What can I bring?


This new season asks all to contribute what they have

By Steve Schroeder

I was working in our garden when I heard a familiar voice—the still, small voice of Jesus. He was talking with me about two words: doing and bringing. I’ve never thought of contrasting those words, but that’s what I was hearing. In his own gentle way, Jesus was inviting me to think about these words as representing two ways of approaching ministry.

I felt like he was saying that “doing” represented an old paradigm for ministry in our districts and in our U.S. Conference. The “doing” model is very clear-cut. We have bylaws and job descriptions that define who does what. It is a very focused and efficient system. Businesses thrive with this model. It’s tidy, neat and measurable.

In a “who does what” system we each know our job, and we can do our job. We know what’s on our job description and what’s not. “Doing” draws lines and sets limits. In this model we can calculate costs and report progress.

“Doing” rarely requires that we seek the assistance of others. When we do ask, it can actually come across as though we’re not capable of doing what we’ve been asked to do. In fact, when “doing” is our focus, there is no inherent need for God or others. Some people and churches can “do their ministry” quite well without either.

What I heard that day in my garden is that God is calling us into a new season—a season of “bringing.” Now instead of asking, “Who does what?” we each ask, “What can I bring?”

A “bringing” model of ministry is much different than a “doing” model. A “bringing” model assumes that each party can contribute something. It doesn’t matter how large or how small. We bring to the table what we can, not what we can’t. We come to the table as partners and collaborators. We come with a sense of anticipation, not always knowing ahead of time what the outcome will be.

If “doing” sets a closed circle for ministries, “bringing” is more like opening a gate. It invites us to lift our eyes to new horizons. If “doing” requires figuring most things out ahead of time, “bringing” only requires a spirit of generosity and faith. If “doing” is predictable, “bringing” is an adventure filled with expectancy.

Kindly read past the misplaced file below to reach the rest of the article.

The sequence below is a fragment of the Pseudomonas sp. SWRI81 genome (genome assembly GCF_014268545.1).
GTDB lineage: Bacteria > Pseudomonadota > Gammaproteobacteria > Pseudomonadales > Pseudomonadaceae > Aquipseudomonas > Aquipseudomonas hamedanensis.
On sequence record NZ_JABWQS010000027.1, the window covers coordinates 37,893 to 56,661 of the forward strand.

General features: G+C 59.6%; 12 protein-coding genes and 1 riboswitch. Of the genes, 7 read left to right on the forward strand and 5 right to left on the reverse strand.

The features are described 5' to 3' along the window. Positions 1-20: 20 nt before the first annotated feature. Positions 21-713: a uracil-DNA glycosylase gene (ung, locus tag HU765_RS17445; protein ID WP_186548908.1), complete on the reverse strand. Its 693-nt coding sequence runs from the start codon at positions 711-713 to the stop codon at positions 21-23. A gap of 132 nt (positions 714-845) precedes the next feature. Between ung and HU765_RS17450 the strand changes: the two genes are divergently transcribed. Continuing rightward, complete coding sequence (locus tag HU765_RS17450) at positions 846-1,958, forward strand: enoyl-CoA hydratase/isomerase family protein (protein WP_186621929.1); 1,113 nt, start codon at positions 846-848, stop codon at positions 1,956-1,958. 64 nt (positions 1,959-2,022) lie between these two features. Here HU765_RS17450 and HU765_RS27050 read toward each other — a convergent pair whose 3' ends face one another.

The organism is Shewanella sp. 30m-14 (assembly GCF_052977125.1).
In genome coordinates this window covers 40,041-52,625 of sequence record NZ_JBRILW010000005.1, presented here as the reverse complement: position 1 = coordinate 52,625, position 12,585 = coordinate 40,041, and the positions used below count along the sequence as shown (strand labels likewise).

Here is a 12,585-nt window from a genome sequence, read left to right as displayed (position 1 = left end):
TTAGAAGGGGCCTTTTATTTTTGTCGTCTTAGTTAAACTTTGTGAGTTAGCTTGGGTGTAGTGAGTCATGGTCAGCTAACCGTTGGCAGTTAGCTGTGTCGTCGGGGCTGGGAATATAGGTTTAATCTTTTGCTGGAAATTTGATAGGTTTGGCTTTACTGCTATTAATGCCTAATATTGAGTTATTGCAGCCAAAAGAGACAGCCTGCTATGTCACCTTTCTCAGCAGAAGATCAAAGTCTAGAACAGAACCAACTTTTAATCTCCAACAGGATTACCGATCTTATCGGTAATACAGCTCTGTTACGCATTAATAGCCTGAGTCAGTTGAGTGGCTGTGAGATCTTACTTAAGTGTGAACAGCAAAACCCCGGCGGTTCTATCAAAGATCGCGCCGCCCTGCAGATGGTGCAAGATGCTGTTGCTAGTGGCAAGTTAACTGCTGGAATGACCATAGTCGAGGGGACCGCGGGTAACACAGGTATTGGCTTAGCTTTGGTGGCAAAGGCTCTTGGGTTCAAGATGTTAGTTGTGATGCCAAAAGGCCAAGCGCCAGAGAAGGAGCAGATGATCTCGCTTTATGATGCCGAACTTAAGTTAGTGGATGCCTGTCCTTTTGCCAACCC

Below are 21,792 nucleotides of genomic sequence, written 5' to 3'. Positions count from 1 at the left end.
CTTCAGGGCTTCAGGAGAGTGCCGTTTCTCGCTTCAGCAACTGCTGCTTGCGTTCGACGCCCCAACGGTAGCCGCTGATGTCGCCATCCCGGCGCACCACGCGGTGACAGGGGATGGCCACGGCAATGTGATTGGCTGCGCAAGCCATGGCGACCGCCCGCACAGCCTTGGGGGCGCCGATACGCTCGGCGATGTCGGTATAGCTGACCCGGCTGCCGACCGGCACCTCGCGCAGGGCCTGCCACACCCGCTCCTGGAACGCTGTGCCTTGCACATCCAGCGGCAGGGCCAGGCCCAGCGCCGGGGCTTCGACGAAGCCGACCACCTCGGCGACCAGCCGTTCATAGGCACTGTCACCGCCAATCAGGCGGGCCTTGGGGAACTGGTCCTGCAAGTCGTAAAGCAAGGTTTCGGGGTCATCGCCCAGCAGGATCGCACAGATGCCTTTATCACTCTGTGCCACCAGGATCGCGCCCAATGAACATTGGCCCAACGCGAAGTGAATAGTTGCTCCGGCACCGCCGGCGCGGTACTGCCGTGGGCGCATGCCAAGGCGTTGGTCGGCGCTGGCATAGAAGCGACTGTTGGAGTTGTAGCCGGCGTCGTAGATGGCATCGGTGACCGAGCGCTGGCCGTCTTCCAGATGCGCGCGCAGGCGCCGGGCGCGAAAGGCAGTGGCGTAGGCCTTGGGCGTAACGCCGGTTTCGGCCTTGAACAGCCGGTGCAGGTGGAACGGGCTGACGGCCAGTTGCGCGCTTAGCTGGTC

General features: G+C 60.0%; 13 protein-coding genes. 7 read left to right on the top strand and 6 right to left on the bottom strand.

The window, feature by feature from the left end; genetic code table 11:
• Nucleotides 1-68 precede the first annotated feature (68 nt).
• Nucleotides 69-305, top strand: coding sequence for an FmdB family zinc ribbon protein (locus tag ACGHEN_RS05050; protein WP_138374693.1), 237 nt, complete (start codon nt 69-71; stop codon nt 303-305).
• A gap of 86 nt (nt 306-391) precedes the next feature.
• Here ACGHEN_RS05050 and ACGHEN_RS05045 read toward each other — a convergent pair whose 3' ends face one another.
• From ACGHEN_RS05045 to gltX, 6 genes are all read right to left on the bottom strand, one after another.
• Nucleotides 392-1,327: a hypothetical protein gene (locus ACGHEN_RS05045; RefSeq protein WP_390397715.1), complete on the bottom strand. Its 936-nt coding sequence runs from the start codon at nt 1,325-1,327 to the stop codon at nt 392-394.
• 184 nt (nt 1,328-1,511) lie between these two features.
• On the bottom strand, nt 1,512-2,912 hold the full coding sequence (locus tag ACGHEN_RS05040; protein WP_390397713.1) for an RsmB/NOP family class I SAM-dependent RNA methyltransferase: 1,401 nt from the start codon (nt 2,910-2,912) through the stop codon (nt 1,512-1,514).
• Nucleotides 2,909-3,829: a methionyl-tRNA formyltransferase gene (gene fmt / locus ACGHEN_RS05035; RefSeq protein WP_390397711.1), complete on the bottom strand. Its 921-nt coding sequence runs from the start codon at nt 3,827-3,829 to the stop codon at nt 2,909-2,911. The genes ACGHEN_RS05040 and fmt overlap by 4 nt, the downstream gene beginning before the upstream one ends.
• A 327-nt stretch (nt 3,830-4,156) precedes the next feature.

One day in Jesus’ ministry the people had listened to him teach for hours. It was getting late, and they were far from home. A young boy offered his lunch. It wasn’t much, but that’s what he had to bring. Jesus loves to take our small “lunches” and use them to meet the needs of many.

Approaching ministry from a “bringing” paradigm is messy. It’s not easy to predict, and it’s harder to track. But it drives us to seek God in every venture. And it implies that we can never do ministry alone.

Think of a potluck meal. No two potlucks are the same, but there’s usually plenty of food. When you and a few friends decide after church on Sunday to meet at the park and have a potluck, you each quickly offer to bring what you can, and soon you have a full meal.

If I’m hearing from Jesus correctly, “bringing” will be our new paradigm for ministry. As an example, what if, when it comes to our commitment to making disciples, MB Mission comes offering some tested training methods and MB Foundation brings a scholarship to the table, while a small church in Missouri offers a retreat center and a pastor in Kingsburg offers some time for regular phone conversations?

As we dream together about the future God is leading us into, let’s do it with a potluck mindset asking, “What do I have to bring?”

Steve Schroeder, pastor of Parkview MB Church in Hillsboro, Kan., has completed his second term as chair of the USMB Leadership Board.





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